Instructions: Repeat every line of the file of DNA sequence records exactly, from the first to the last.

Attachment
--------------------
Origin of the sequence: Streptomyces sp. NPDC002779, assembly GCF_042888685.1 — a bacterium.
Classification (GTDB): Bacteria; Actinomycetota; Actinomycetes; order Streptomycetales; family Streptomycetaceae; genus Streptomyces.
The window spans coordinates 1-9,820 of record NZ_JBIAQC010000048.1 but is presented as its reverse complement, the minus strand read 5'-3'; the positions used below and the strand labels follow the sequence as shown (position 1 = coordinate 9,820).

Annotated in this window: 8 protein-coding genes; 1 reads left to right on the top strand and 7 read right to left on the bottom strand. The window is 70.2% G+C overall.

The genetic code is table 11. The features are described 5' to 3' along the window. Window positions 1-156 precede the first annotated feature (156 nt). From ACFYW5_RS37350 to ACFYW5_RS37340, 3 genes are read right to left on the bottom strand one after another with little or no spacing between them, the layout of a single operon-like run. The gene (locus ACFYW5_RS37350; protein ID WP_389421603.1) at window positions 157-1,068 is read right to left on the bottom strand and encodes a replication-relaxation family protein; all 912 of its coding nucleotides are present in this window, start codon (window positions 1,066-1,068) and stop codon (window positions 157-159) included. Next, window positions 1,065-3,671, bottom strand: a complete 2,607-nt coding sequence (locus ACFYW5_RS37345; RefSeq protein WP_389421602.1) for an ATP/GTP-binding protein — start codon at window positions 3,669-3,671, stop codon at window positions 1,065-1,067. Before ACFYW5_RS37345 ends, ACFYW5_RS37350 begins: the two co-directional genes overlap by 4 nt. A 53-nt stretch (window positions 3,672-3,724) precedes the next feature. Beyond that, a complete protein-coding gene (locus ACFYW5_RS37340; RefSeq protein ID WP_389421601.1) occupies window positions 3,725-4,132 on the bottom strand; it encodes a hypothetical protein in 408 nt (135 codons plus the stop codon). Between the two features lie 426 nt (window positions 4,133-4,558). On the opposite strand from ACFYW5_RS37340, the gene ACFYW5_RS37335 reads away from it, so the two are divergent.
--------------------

Origin of the sequence: Streptomyces sp. NPDC002779, assembly GCF_042888685.1 — a bacterium.
Classification (GTDB): Bacteria; Actinomycetota; Actinomycetes; order Streptomycetales; family Streptomycetaceae; genus Streptomyces.
The window spans coordinates 1-9,820 of record NZ_JBIAQC010000048.1 but is presented as its reverse complement, the minus strand read 5'-3'; the positions used below and the strand labels follow the sequence as shown (position 1 = coordinate 9,820).

Annotated in this window: 8 protein-coding genes; 1 reads left to right on the top strand and 7 read right to left on the bottom strand. The window is 70.2% G+C overall.

The genetic code is table 11. The features are described 5' to 3' along the window. Window positions 1-156 precede the first annotated feature (156 nt). From ACFYW5_RS37350 to ACFYW5_RS37340, 3 genes are read right to left on the bottom strand one after another with little or no spacing between them, the layout of a single operon-like run. The gene (locus ACFYW5_RS37350; protein ID WP_389421603.1) at window positions 157-1,068 is read right to left on the bottom strand and encodes a replication-relaxation family protein; all 912 of its coding nucleotides are present in this window, start codon (window positions 1,066-1,068) and stop codon (window positions 157-159) included. Next, window positions 1,065-3,671, bottom strand: a complete 2,607-nt coding sequence (locus ACFYW5_RS37345; RefSeq protein WP_389421602.1) for an ATP/GTP-binding protein — start codon at window positions 3,669-3,671, stop codon at window positions 1,065-1,067. Before ACFYW5_RS37345 ends, ACFYW5_RS37350 begins: the two co-directional genes overlap by 4 nt. A 53-nt stretch (window positions 3,672-3,724) precedes the next feature. Beyond that, a complete protein-coding gene (locus ACFYW5_RS37340; RefSeq protein ID WP_389421601.1) occupies window positions 3,725-4,132 on the bottom strand; it encodes a hypothetical protein in 408 nt (135 codons plus the stop codon). Between the two features lie 426 nt (window positions 4,133-4,558). On the opposite strand from ACFYW5_RS37340, the gene ACFYW5_RS37335 reads away from it, so the two are divergent.